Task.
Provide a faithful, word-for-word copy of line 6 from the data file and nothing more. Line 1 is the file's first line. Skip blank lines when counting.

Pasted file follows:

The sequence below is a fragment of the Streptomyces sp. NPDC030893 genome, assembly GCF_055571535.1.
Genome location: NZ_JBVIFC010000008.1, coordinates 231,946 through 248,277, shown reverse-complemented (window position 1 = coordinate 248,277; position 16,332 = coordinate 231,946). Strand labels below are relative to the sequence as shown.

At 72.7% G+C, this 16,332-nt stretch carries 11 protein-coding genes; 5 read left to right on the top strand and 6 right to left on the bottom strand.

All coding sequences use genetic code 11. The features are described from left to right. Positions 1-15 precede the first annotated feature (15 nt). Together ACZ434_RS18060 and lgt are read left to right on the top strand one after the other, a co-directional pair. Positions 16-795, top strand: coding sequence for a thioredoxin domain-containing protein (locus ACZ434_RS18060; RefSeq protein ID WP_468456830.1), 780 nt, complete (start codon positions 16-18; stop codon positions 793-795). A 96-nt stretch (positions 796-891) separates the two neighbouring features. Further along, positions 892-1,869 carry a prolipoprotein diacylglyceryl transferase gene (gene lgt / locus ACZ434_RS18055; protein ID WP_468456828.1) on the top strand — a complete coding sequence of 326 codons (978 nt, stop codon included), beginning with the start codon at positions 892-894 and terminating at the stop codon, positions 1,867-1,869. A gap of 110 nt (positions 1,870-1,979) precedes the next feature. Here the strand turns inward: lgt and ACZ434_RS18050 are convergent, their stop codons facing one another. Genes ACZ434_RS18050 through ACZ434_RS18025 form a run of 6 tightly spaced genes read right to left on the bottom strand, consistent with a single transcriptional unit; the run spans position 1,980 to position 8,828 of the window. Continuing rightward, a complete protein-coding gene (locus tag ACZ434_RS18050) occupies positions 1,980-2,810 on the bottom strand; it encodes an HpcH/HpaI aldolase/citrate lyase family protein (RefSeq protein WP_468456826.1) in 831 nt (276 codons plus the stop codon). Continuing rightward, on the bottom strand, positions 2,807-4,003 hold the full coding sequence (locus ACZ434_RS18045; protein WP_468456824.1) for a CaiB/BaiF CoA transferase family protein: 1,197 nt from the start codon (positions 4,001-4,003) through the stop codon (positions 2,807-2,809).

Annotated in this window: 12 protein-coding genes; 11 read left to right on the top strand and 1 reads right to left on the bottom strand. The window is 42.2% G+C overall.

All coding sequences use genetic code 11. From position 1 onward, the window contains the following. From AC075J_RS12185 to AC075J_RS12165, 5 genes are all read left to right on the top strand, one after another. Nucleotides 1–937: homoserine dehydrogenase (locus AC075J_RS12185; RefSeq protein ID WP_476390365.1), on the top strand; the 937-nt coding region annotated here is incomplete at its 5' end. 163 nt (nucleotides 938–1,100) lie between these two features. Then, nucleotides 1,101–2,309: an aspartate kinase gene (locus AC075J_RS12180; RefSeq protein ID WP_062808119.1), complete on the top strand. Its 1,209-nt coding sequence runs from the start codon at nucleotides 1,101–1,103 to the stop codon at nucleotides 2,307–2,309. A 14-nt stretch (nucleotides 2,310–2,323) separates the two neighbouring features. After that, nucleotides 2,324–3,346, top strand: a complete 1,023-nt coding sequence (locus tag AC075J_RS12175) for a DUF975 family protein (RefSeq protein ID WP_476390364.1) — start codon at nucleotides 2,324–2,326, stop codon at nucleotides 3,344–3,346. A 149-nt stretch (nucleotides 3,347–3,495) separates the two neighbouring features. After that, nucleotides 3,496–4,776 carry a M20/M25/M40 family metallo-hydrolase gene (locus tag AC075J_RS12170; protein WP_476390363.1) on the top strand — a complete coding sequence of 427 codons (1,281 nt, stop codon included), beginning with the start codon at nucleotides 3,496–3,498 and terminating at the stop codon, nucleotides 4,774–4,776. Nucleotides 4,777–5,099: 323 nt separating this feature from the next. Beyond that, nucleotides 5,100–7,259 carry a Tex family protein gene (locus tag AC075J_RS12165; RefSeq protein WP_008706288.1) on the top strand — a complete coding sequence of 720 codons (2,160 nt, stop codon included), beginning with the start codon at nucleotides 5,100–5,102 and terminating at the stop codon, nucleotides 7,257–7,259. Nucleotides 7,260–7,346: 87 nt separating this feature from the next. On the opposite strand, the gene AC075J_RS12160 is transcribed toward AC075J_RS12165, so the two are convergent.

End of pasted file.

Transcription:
All coding sequences use genetic code 11. From position 1 onward, the window contains the following. From AC075J_RS12185 to AC075J_RS12165, 5 genes are all read left to right on the top strand, one after another. Nucleotides 1–937: homoserine dehydrogenase (locus AC075J_RS12185; RefSeq protein ID WP_476390365.1), on the top strand; the 937-nt coding region annotated here is incomplete at its 5' end. 163 nt (nucleotides 938–1,100) lie between these two features. Then, nucleotides 1,101–2,309: an aspartate kinase gene (locus AC075J_RS12180; RefSeq protein ID WP_062808119.1), complete on the top strand. Its 1,209-nt coding sequence runs from the start codon at nucleotides 1,101–1,103 to the stop codon at nucleotides 2,307–2,309. A 14-nt stretch (nucleotides 2,310–2,323) separates the two neighbouring features. After that, nucleotides 2,324–3,346, top strand: a complete 1,023-nt coding sequence (locus tag AC075J_RS12175) for a DUF975 family protein (RefSeq protein ID WP_476390364.1) — start codon at nucleotides 2,324–2,326, stop codon at nucleotides 3,344–3,346. A 149-nt stretch (nucleotides 3,347–3,495) separates the two neighbouring features. After that, nucleotides 3,496–4,776 carry a M20/M25/M40 family metallo-hydrolase gene (locus tag AC075J_RS12170; protein WP_476390363.1) on the top strand — a complete coding sequence of 427 codons (1,281 nt, stop codon included), beginning with the start codon at nucleotides 3,496–3,498 and terminating at the stop codon, nucleotides 4,774–4,776. Nucleotides 4,777–5,099: 323 nt separating this feature from the next. Beyond that, nucleotides 5,100–7,259 carry a Tex family protein gene (locus tag AC075J_RS12165; RefSeq protein WP_008706288.1) on the top strand — a complete coding sequence of 720 codons (2,160 nt, stop codon included), beginning with the start codon at nucleotides 5,100–5,102 and terminating at the stop codon, nucleotides 7,257–7,259. Nucleotides 7,260–7,346: 87 nt separating this feature from the next. On the opposite strand, the gene AC075J_RS12160 is transcribed toward AC075J_RS12165, so the two are convergent.